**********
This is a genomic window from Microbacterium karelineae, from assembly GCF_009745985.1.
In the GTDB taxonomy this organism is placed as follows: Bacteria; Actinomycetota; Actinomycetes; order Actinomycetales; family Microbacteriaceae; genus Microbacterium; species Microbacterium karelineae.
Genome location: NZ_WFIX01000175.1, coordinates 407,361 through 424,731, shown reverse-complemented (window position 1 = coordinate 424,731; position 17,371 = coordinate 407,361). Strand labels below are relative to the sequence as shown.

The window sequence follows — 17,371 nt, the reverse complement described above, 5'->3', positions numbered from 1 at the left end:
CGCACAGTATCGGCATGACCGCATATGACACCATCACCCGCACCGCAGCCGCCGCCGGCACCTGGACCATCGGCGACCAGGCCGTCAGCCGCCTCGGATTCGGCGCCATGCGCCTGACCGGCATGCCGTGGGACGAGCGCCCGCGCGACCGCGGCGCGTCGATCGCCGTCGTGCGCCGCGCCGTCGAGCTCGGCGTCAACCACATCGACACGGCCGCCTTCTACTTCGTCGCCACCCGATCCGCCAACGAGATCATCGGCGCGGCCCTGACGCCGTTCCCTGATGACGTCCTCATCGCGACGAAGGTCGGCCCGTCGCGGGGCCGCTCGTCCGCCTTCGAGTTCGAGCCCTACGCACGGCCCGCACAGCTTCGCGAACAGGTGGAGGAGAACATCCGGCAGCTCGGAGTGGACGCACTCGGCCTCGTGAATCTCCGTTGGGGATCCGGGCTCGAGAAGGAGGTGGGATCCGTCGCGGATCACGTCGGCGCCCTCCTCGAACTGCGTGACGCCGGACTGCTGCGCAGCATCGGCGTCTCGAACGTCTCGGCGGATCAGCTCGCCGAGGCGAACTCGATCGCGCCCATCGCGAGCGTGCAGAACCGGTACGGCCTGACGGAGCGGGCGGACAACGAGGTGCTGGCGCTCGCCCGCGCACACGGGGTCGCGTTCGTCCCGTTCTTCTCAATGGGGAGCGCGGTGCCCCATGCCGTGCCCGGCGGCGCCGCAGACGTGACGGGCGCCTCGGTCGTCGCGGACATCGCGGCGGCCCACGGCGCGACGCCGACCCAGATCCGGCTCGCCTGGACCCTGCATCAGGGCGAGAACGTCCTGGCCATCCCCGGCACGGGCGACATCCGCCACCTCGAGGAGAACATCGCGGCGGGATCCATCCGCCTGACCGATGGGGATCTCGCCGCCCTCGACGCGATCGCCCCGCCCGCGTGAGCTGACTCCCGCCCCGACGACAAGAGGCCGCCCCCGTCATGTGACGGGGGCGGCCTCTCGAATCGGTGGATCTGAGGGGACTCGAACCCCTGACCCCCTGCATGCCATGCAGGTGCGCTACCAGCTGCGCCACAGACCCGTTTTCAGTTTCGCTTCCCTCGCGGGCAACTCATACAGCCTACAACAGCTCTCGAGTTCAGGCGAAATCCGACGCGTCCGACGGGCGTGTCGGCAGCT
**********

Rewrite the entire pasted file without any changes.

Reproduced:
This is a genomic window from Microbacterium karelineae, from assembly GCF_009745985.1.
In the GTDB taxonomy this organism is placed as follows: Bacteria; Actinomycetota; Actinomycetes; order Actinomycetales; family Microbacteriaceae; genus Microbacterium; species Microbacterium karelineae.
Genome location: NZ_WFIX01000175.1, coordinates 407,361 through 424,731, shown reverse-complemented (window position 1 = coordinate 424,731; position 17,371 = coordinate 407,361). Strand labels below are relative to the sequence as shown.

The window sequence follows — 17,371 nt, the reverse complement described above, 5'->3', positions numbered from 1 at the left end:
CGCACAGTATCGGCATGACCGCATATGACACCATCACCCGCACCGCAGCCGCCGCCGGCACCTGGACCATCGGCGACCAGGCCGTCAGCCGCCTCGGATTCGGCGCCATGCGCCTGACCGGCATGCCGTGGGACGAGCGCCCGCGCGACCGCGGCGCGTCGATCGCCGTCGTGCGCCGCGCCGTCGAGCTCGGCGTCAACCACATCGACACGGCCGCCTTCTACTTCGTCGCCACCCGATCCGCCAACGAGATCATCGGCGCGGCCCTGACGCCGTTCCCTGATGACGTCCTCATCGCGACGAAGGTCGGCCCGTCGCGGGGCCGCTCGTCCGCCTTCGAGTTCGAGCCCTACGCACGGCCCGCACAGCTTCGCGAACAGGTGGAGGAGAACATCCGGCAGCTCGGAGTGGACGCACTCGGCCTCGTGAATCTCCGTTGGGGATCCGGGCTCGAGAAGGAGGTGGGATCCGTCGCGGATCACGTCGGCGCCCTCCTCGAACTGCGTGACGCCGGACTGCTGCGCAGCATCGGCGTCTCGAACGTCTCGGCGGATCAGCTCGCCGAGGCGAACTCGATCGCGCCCATCGCGAGCGTGCAGAACCGGTACGGCCTGACGGAGCGGGCGGACAACGAGGTGCTGGCGCTCGCCCGCGCACACGGGGTCGCGTTCGTCCCGTTCTTCTCAATGGGGAGCGCGGTGCCCCATGCCGTGCCCGGCGGCGCCGCAGACGTGACGGGCGCCTCGGTCGTCGCGGACATCGCGGCGGCCCACGGCGCGACGCCGACCCAGATCCGGCTCGCCTGGACCCTGCATCAGGGCGAGAACGTCCTGGCCATCCCCGGCACGGGCGACATCCGCCACCTCGAGGAGAACATCGCGGCGGGATCCATCCGCCTGACCGATGGGGATCTCGCCGCCCTCGACGCGATCGCCCCGCCCGCGTGAGCTGACTCCCGCCCCGACGACAAGAGGCCGCCCCCGTCATGTGACGGGGGCGGCCTCTCGAATCGGTGGATCTGAGGGGACTCGAACCCCTGACCCCCTGCATGCCATGCAGGTGCGCTACCAGCTGCGCCACAGACCCGTTTTCAGTTTCGCTTCCCTCGCGGGCAACTCATACAGCCTACAACAGCTCTCGAGTTCAGGCGAAATCCGACGCGTCCGACGGGCGTGTCGGCAGCT